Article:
So why are conference observers edgy? Despite the “all steady” in the NCAA Tournament, teams from two other non-BCS conferences, Virginia Commonwealth of CAA and the Horizon League’s Butler were represented in the Final Four, with Butler advancing to Monday night for the second consecutive year. The Atlantic 10 has not sent a team to the Final Four since the Massachusetts squad of 1996, whose Final Four appearance was later vacated by the NCAA, and has had only one representative (Xavier in 2008) [ed. note: corrected]  in the Elite Eight since the 2004 Tournament when Saint Joseph’s lost to Oklahoma by two points, 64-62, in East Rutherford, New Jersey on the same weekend that Xavier was eliminated by Duke, 66-63, in Atlanta, Georgia. 

Xavier’s Tu Holloway enjoyed a terrific season for the Musketeers. (credit: AP)

Final Ranking, Team-by-Team

  1. Richmond (28-8, 13-3) #12 seed: Coach Chris Mooney’s Spiders had several outstanding performances out of conference including their 65-54 win over Purdue (#3 seed NCAA), but those were negated by head-scratching losses to Iona aand Bucknell. The same held true in conference play, where wins over Dayton and Duquesnewere undermined by a home loss to Rhode Island early in conference play. The Spidersearned a #3 seed in the conference tournament where they knocked off #2 seed Temple that was dealing withinjuries and earned the conference’s automatic bid witha 67-54 win over Dayton in the Atlantic 10 Tournament finals. The Spiders beat #5 seed Vanderbilt (69-66) and #13 seed Morehead State (65-48) to advance to the Sweet Sixteen and a date with#1 seed Kansas. The ride ended witha 77-57 loss, but Mooney signed a contract extension which should keep him at Richmond for the foreseeable future. Mooney loses four key members of the squad this season, but returns 11 players, including two who started multiple games this season, for 2011-12. GRADE: A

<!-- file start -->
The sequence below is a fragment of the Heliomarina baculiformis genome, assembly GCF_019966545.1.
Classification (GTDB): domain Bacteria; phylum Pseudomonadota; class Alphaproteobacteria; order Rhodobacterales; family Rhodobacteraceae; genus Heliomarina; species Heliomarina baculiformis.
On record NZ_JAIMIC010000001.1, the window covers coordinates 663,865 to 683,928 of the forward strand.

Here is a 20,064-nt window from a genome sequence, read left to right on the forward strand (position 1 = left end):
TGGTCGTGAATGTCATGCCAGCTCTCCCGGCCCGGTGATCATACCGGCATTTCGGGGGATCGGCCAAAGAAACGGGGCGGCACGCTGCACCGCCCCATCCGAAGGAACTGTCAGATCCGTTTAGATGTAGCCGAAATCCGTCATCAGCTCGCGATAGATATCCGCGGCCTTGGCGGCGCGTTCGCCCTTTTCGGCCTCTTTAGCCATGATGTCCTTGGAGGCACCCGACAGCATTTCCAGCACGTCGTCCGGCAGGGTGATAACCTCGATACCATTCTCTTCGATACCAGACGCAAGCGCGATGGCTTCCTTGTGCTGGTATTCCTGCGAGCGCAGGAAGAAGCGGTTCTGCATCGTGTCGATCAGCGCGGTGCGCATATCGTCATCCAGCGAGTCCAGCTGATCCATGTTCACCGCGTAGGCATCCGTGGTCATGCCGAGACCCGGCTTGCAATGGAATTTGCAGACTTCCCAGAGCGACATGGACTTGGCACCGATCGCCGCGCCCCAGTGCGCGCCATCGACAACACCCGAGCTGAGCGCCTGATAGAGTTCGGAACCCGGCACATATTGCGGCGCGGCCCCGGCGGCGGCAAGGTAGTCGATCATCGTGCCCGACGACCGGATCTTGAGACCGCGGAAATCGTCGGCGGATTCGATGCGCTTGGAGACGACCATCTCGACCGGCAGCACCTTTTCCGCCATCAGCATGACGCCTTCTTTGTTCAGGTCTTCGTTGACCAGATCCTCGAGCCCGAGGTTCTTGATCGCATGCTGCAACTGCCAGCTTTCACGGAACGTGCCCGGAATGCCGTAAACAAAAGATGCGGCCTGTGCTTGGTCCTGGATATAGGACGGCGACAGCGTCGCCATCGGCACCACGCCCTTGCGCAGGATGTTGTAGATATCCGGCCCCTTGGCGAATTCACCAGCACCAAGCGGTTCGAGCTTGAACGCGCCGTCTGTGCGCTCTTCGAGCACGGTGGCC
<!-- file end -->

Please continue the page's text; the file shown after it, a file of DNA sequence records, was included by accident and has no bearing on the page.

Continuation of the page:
2. Temple (26-8, 14-2) #7 seed NCAA: The consensus favorite to win the conference regular season, the Owls stumbled in the Old Spice Classic, dropping two of their three games in Orlando. Coach Fran Dunphy’s squad dropped a third out of conference game to Villanova on the eve of conference play, but ran off three wins to start conference play. Back-to-back losses to Duquesne and Xavier put the Owls in second place in the conference, which is where they finished the regular season. Injuries sidelined sophomore Michael Eric, reducing an already short frontcourt rotation, for the last two weeks of the season. Scootie Randall also battled injuries as the season wound down, leaving Dunphy with a seven-man rotation for the Atlantic 10 tournament. A semifinal loss to Richmond ended Temple’s bid to earn the conference’s automatic bid for a third consecutive year, but the Owls secured a #7 seed to the NCAA Tournament and an in-state match-up with Penn State in the first round game, which they won 66-64 on a last second shot by Juan Fernandez. In the second round, they pushed #2 seed San Diego State to the limit before falling in double overtime. GRADE: B+ Read the rest of this entry »